• A Class is a container that combines data members and method within a single unit knows as class
  • It is a template for creating new User defined data type
  • It defines a structure for storing both data and methods
  • It can be used to create objects (instance of a class) of class type


class ClassName
		dataType instanceVariable1;
		dataType instanceVariable1;
                returnType methodName1 (parameter list)
			Method body;
		returnType methodName2 (parameter list)
			Method body;
  • A class is declared with the class keyword
  • data or variable are called instance variable.
  • The method and variables defined within a class are called class members.
  • Method contains code that can be operate on data


class student
	String name;
class studentDemo
	public static void main (String args[])
		studentstdObj= new student();
		stdObj.rollNo =1;
		stdObj.name = “abc”;
		stdObj.total = 450;
		per = stdObj.total/6;
		System.out.println (“Persantageis : “+per);
  • Each object has a separate copy of the data members
  • The dot (.) operator is used to access instance members of the class.

Declaring Object

  • studentstdObj; // declare ref. to object containing null value.
  • stdObj = new student (); //Actualmemory is allocatedto student object.
  • General form of a new operator is as follow:
classVar = newclassName ();
stdObj = newstudent ();
  • Where, classVar a class type variable and className is the name of the class.
  • The classname followed by parentheses specifies the constructor for the class.
  • A constructor initializes instance member when object of a class is created.
  • Most classes explicitly define their own constructors within their class definition.
  • Default constructor will be supply automatically if no explicit constructor is specified.

Assigning Object Reference Variable

Box b1 = new Box ();
Box b2 = b1;

  • The above statement assigns reference of b1object to b2 and both will point to the same object.
  • It did not allocate any memory or copy of the original object.
  • It simply assigns reference of the b1 object to the b2 object and any changes made to the object b2 will also affect the b1 because both points to the same object.

Introducing Methods

  • A method is a block of code that performs a specific task
  • It has the following form:

returnType methodName (parameter-list)
	Body of the Method ..
	[return value]

  • Where, returnType Specifies the data type returned by the method. If the method does not return a value, its must be declared as void.
  • methodName specifies method name.
  • Parameter-list specifies list of parameters with type and identifiers separated by commas.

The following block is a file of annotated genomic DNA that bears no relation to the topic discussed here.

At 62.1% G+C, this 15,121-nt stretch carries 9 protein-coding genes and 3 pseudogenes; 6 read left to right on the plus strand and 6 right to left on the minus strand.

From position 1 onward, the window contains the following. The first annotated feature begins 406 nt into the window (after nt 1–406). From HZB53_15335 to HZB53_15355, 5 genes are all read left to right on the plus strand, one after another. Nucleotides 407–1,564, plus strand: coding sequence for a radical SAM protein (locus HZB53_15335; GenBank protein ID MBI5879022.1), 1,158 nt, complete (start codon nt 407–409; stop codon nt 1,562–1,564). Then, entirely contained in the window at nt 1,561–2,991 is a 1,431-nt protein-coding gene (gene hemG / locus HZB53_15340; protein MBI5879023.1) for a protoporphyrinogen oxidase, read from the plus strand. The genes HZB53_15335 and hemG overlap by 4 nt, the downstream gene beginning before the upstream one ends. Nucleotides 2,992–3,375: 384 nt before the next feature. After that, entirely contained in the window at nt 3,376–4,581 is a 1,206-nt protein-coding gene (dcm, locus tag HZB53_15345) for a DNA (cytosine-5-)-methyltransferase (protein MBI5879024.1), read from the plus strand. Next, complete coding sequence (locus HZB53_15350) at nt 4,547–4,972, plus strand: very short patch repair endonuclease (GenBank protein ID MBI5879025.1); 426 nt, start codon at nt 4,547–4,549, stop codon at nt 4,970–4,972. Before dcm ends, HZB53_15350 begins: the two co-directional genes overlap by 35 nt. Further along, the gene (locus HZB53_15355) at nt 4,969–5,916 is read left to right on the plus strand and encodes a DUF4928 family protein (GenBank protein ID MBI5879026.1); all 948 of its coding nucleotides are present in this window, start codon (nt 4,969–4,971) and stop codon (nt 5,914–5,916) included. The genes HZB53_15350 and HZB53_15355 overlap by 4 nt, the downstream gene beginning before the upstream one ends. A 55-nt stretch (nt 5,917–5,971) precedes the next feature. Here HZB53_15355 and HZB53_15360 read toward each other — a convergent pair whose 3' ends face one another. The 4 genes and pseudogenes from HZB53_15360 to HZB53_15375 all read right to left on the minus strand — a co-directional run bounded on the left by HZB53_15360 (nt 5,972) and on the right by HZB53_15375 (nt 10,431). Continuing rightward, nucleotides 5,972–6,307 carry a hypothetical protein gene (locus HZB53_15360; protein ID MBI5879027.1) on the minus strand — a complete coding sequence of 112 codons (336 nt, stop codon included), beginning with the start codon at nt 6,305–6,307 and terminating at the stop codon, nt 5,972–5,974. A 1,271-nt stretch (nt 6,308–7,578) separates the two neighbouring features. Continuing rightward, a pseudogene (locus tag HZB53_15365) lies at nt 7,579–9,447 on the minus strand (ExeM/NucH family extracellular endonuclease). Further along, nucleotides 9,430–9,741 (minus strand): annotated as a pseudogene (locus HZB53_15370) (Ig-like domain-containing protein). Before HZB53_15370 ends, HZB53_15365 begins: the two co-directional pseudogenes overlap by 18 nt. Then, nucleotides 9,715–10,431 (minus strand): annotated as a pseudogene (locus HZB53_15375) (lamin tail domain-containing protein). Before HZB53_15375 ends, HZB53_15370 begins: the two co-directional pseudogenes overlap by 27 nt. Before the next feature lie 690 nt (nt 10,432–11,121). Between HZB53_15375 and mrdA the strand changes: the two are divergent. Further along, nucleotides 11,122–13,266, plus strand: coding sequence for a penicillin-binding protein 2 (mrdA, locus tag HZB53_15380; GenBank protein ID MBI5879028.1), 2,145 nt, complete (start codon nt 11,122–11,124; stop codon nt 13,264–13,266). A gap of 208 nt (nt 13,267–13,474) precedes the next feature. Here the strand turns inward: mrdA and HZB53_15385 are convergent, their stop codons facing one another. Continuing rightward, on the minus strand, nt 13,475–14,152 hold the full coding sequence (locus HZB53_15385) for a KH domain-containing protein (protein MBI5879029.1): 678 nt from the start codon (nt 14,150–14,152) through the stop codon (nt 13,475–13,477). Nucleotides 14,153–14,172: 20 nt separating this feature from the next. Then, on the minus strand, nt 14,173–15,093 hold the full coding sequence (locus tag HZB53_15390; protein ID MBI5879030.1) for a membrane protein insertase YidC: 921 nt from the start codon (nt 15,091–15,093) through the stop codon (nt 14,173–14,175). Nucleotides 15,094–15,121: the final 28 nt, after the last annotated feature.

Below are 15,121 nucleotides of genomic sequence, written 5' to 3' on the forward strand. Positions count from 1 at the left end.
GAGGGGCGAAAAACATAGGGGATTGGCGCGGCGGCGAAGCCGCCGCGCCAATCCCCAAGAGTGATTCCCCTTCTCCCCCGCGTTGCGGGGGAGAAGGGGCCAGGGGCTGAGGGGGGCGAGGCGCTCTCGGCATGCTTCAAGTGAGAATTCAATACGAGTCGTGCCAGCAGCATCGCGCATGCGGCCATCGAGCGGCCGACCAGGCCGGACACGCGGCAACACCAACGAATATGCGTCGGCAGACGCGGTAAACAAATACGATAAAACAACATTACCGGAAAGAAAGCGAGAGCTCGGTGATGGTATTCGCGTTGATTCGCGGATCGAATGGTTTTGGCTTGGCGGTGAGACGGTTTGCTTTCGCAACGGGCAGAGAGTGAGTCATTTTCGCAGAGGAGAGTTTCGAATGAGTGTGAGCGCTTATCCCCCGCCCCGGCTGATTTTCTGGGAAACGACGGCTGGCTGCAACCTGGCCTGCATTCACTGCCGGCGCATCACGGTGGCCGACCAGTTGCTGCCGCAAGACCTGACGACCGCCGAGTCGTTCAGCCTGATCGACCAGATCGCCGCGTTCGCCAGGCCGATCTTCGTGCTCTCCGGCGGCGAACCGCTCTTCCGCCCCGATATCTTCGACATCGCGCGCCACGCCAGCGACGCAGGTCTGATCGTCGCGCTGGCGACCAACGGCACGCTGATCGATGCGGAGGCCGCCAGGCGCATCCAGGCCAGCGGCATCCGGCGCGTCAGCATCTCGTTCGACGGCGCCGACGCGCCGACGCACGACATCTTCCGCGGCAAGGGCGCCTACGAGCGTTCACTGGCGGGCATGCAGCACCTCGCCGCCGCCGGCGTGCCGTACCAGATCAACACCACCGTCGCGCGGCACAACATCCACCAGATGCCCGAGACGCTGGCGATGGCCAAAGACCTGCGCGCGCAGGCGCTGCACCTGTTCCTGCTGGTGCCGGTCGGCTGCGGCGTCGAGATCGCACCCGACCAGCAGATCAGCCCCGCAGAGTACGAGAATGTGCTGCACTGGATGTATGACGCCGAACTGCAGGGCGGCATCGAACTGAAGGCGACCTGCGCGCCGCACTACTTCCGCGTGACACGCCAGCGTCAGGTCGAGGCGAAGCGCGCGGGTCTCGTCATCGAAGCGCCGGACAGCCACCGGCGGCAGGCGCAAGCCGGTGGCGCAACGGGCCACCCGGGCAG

• Parameters are variables that receive the value of the argument passed to the method when it is called.
    The parameter list may be empty if method has no parameters.
  • Methods having return type other than void return a value to the calling routine using the form [return value].

Types of Methods

  1. Does not return value – void
  2. Returning a value
  3. Method which takes parameter

Does not return value – void

		System.out.println(“Square is:“+ x*x);

Returning a value


Method which takes parameter

int square (int x)
		returnx * x;	
int x;
		x = square (5);

  • It will return the square of passed value to the square method as a parameter.
  • A parameter is a variable defined by a method that receives a value when the method is called. For example in square (), x is a parameter.
  • An argument is a value which is passed to a method when it is called. For example statement square (5) passes value 5 as argument.

Garbage Collection

  • Objects are dynamically allocated by using the new operator.
  • In some languages, such as C++, memory allocated to objects must be manually released using delete operator.
  • Java handles de-allocation of the memory automatically garbage collection technique.
  • When no reference to an object is available than such object is marked for garbage collection and the memory allocated to that object can be freed.
  • Memory management can be a difficult task in traditional programming environments.
  • For example, in C/C++, the programmer must manually allocate and free all dynamic memory.
  • Sometimes it may create a problem, because programmers will either forget to free memory that has been previously allocated or try to free some memory that another part of their code is still using.
  • Java solves this problems by managing memory allocation and de-allocation automatically using garbage collection technique.

Finalize() Method

  • Sometimes will need to perform some action when object is destroyed.
  • For example, releasing some resource such as a file before an object is destroyed.
  • To handle such situations, java provides a mechanism called finalization.
  • Finalization method allows to perform some specific actions when an object is about to destroy.
  • The concept of finalize method is similar to the concept of destructor.
  • The java run time calls the finalize method whenever an object of that class is about to destroy.
Protected void finalize ()
	// finalize code
  • The finalize() is called before the garbage collection performs.
  • It is not called when an object goes out-of-scope.
  • We cannot know whether finalize() will be executed so program must provide other approach for releasing system resources used by the object.
  • It must not depend on finalize() for shut down activities.